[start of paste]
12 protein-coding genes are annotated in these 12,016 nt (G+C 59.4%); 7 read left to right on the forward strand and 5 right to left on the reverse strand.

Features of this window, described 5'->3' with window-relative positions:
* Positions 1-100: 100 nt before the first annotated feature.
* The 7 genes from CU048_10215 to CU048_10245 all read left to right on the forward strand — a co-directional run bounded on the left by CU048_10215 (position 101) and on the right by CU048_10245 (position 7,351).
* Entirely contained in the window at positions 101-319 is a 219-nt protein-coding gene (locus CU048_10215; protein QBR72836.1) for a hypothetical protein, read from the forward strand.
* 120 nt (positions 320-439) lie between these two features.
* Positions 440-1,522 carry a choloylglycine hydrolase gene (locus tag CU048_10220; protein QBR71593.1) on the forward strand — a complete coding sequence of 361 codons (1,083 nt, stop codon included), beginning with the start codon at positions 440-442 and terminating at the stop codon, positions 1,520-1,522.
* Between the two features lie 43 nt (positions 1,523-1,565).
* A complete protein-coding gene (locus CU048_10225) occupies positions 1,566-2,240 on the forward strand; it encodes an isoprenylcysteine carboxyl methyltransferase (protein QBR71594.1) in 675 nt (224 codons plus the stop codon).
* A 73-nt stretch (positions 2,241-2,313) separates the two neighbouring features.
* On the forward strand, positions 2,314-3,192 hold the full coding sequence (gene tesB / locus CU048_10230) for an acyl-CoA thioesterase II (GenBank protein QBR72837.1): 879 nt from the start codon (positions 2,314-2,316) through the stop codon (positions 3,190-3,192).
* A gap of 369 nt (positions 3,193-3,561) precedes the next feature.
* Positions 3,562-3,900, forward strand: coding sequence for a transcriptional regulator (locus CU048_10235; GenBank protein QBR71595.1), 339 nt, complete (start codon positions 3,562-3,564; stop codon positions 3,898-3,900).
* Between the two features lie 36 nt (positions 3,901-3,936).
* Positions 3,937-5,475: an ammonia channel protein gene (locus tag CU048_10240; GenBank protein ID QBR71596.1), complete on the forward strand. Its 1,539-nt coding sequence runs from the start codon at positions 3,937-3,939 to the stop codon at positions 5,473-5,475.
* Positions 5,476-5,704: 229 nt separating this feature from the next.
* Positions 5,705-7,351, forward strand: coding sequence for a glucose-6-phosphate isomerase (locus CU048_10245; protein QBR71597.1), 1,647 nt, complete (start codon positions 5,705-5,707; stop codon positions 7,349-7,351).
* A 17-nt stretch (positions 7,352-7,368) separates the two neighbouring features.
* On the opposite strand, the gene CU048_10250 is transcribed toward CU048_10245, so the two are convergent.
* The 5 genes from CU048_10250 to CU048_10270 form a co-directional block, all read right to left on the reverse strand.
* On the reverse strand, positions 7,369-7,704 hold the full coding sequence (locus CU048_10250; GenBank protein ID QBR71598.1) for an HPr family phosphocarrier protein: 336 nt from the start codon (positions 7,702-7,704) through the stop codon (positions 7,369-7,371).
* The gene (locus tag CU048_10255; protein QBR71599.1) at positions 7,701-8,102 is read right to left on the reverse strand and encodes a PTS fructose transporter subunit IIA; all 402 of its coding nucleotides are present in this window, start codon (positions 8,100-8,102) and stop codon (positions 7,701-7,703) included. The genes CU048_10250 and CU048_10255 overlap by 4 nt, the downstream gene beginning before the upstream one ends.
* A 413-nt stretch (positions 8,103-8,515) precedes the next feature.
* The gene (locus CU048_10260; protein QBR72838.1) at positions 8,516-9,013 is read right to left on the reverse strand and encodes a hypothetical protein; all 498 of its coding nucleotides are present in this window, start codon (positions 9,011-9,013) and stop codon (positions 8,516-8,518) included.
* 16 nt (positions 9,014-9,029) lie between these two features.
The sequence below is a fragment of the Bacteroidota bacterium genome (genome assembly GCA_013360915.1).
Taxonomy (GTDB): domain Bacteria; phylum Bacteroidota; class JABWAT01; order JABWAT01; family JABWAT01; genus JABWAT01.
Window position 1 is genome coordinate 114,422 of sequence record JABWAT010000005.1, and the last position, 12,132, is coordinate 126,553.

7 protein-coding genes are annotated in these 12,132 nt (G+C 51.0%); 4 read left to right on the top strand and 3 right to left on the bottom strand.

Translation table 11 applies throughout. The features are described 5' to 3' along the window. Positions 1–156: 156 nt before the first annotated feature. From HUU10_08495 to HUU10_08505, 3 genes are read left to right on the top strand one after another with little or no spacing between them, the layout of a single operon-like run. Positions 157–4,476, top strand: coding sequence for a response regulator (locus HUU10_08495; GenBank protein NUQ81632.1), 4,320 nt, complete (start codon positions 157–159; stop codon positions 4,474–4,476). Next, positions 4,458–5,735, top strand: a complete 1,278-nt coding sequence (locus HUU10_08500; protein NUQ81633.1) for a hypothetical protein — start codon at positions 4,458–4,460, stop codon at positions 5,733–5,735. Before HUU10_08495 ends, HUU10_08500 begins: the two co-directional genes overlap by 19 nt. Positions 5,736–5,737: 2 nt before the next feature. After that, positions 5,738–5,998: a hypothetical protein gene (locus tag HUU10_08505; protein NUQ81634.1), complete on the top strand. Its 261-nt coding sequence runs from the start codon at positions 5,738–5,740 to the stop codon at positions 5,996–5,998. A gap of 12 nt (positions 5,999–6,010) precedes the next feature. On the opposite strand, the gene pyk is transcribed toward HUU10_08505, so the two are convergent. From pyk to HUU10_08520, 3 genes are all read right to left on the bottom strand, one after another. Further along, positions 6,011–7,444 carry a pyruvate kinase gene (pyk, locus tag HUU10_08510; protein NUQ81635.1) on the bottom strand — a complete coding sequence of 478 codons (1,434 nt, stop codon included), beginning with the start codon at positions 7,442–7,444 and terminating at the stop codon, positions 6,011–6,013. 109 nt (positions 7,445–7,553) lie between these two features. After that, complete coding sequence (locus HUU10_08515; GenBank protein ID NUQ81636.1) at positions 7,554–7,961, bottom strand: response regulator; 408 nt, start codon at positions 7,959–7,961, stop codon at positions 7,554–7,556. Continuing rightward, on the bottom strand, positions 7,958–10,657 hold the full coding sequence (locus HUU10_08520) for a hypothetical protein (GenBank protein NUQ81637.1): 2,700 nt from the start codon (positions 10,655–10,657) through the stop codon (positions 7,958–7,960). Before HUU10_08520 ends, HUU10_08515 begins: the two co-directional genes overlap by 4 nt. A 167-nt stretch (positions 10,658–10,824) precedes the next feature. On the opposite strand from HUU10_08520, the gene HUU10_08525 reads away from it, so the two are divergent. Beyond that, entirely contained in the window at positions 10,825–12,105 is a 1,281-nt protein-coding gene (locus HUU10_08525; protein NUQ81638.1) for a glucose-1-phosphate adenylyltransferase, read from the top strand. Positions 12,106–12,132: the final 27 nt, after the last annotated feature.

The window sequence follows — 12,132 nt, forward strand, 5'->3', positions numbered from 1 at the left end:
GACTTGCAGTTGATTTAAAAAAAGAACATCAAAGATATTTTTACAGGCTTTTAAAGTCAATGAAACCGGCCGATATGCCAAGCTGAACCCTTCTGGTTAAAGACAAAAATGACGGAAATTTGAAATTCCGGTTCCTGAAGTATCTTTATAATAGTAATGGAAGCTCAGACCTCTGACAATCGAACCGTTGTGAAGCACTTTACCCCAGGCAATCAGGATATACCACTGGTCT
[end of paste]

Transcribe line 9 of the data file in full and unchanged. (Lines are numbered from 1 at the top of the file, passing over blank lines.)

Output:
* A complete protein-coding gene (locus CU048_10225) occupies positions 1,566-2,240 on the forward strand; it encodes an isoprenylcysteine carboxyl methyltransferase (protein QBR71594.1) in 675 nt (224 codons plus the stop codon).